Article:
It was at this time that Ed Sabol was trying to make it as a filmmaker for his new company, Blair Motion Pictures. Ed, in his last and boldest effort to escape a life of schlepping around overcoats, had bid $5,000 for the rights to the 1962 NFL Championship Game. Five grand. Sounds ridiculous. But it was actually a huge amount of money then, double what was paid in 1961. One of Steve's favorite stories is the one where commissioner Pete Rozelle asks Ed Sabol what experience he had filming football.

"I filmed the games of my 14-year-old son," Ed Sabol said.

Well, it tells you all you need to know about pro football at the time that Ed Sabol got the rights anyway, and Blair Motion Pictures soon changed its name to NFL Films. Ed had many good ideas about how to make football movies, and the man could sell just about anything. The energy, the creative madness, the football fascination, the artist's flair, the obsessive focus … that came from the son. Steve wrote. He worked the camera. He got to know the players and coaches. And as much as anyone in NFL history, Steve Sabol believed in the sport. He believed that if he could get people to see football through his eyes -- with his encyclopedic knowledge of the game's history, his insider knowledge of the characters, and most of all his innate sense for a great story -- it would be the biggest thing going. People would love football the way he loved it.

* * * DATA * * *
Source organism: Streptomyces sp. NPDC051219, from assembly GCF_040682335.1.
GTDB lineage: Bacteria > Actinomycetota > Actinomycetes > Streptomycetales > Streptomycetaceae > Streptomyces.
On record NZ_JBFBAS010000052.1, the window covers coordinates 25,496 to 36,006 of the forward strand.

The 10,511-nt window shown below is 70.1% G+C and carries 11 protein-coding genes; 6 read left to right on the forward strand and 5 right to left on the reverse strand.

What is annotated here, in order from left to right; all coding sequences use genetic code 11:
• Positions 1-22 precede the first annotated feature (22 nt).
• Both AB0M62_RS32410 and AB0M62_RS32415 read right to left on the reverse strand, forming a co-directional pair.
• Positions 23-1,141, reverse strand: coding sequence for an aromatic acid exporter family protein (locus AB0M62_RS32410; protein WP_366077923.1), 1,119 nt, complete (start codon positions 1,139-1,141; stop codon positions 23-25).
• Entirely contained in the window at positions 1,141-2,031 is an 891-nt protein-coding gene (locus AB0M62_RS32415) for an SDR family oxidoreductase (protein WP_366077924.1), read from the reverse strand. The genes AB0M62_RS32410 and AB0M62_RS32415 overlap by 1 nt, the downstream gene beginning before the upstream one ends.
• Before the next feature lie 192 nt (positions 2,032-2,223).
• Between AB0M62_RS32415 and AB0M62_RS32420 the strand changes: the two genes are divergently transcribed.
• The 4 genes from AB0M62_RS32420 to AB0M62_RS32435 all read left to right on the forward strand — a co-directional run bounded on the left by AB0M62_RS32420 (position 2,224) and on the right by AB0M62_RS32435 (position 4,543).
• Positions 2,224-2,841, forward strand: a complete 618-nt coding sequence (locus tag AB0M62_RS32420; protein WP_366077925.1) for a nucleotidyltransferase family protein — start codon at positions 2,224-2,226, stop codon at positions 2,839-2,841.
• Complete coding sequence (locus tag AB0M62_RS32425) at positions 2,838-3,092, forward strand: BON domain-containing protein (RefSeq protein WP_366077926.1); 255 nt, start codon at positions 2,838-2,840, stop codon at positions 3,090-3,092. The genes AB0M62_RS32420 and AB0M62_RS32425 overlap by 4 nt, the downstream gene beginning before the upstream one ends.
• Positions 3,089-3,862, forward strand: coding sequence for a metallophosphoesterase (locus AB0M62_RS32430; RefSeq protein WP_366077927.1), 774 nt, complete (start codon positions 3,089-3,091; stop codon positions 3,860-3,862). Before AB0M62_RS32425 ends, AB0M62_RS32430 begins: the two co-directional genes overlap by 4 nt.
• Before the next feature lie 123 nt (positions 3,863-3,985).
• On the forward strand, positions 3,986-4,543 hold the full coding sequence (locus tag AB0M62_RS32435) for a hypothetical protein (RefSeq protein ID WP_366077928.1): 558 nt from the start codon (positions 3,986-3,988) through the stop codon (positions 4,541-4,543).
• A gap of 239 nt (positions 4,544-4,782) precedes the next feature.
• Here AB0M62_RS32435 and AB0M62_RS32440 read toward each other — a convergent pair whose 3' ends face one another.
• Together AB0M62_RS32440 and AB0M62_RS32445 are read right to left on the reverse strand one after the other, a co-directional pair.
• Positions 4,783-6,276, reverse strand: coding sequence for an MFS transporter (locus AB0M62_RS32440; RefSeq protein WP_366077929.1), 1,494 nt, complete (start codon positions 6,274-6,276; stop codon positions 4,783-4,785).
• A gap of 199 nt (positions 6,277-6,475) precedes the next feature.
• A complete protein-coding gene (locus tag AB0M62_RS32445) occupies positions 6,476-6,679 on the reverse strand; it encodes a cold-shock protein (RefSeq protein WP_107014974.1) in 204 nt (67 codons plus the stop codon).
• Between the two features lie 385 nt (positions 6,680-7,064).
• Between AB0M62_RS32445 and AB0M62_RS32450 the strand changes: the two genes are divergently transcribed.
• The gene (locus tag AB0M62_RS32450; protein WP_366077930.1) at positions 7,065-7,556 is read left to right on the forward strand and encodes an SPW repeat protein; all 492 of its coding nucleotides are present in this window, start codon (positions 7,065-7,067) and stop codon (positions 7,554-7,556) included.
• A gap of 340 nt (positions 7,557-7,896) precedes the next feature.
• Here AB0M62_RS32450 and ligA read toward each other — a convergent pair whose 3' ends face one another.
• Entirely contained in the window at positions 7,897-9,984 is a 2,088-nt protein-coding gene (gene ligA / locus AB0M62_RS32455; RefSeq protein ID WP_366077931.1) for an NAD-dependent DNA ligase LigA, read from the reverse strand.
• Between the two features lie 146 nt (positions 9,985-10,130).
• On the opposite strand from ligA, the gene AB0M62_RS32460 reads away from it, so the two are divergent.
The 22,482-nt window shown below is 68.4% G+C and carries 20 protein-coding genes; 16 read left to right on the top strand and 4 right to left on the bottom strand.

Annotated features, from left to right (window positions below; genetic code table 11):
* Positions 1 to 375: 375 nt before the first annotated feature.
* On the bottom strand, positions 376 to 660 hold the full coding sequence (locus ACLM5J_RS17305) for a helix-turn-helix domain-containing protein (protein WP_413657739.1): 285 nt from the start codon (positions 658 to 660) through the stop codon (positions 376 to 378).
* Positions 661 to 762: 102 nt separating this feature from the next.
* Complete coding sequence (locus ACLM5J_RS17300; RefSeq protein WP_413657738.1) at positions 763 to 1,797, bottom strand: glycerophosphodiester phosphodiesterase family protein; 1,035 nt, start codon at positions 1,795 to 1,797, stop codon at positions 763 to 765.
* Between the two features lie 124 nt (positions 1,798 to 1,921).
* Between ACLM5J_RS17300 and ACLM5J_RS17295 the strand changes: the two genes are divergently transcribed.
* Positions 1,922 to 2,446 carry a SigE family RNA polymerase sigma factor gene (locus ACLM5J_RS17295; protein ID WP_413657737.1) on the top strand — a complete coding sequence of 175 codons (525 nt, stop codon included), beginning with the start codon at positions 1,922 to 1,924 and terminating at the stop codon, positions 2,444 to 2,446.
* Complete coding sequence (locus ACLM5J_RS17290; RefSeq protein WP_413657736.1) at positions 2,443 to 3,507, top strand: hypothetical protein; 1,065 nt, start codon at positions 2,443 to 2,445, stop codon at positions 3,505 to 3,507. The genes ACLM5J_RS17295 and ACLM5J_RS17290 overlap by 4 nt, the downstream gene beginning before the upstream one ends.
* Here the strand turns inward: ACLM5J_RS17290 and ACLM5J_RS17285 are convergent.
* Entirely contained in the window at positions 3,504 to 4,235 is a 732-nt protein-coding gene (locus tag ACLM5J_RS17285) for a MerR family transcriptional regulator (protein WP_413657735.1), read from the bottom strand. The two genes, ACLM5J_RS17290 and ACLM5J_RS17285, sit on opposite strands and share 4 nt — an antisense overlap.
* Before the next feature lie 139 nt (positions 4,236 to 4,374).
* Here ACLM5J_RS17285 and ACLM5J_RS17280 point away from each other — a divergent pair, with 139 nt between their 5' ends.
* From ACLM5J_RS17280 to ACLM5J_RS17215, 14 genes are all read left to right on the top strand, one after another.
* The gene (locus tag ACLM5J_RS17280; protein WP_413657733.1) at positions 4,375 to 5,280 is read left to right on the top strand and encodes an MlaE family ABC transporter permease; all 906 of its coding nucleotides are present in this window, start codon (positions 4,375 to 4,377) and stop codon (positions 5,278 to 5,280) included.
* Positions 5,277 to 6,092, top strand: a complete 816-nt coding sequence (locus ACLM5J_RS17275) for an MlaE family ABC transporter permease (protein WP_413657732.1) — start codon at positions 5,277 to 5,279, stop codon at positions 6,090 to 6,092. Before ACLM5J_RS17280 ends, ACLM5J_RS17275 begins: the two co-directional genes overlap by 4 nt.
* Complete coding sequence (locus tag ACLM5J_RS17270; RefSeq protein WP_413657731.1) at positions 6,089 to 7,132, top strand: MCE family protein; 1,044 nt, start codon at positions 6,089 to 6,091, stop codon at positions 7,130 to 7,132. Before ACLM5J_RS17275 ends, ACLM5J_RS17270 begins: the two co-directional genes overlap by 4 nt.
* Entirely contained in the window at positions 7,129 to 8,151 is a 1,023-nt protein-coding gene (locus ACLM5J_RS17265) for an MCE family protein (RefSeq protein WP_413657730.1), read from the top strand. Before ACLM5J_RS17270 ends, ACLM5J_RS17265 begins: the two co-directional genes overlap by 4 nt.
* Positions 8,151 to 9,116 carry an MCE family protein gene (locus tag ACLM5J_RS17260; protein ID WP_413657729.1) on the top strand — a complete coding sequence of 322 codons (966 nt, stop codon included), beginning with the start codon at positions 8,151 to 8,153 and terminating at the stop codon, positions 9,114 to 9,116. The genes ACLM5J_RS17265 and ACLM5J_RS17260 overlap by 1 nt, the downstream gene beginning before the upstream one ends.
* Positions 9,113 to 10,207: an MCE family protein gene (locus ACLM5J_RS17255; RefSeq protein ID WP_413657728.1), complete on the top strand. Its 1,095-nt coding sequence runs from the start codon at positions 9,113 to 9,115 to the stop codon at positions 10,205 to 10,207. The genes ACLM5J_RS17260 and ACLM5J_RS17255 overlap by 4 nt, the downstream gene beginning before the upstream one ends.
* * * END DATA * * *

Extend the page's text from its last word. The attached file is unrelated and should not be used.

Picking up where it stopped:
Steve's first big moment was writing the screenplay for "They Call it Pro Football." The Sabols asked a Philadelphia newscaster named John Facenda if he would narrate. Facenda knew almost nothing about football. But his voice was football, and when he read the first sentence of Steve's script -- "It starts with a whistle and ends with a gun" -- father and son looked at each other and thought the same thing: Holy cow.

They were off. And they essentially created a new mythology for professional football, right there, right from scratch.

"Lombardi," Steve wrote (and Facenda intoned). "A certain magic lingers in the very name."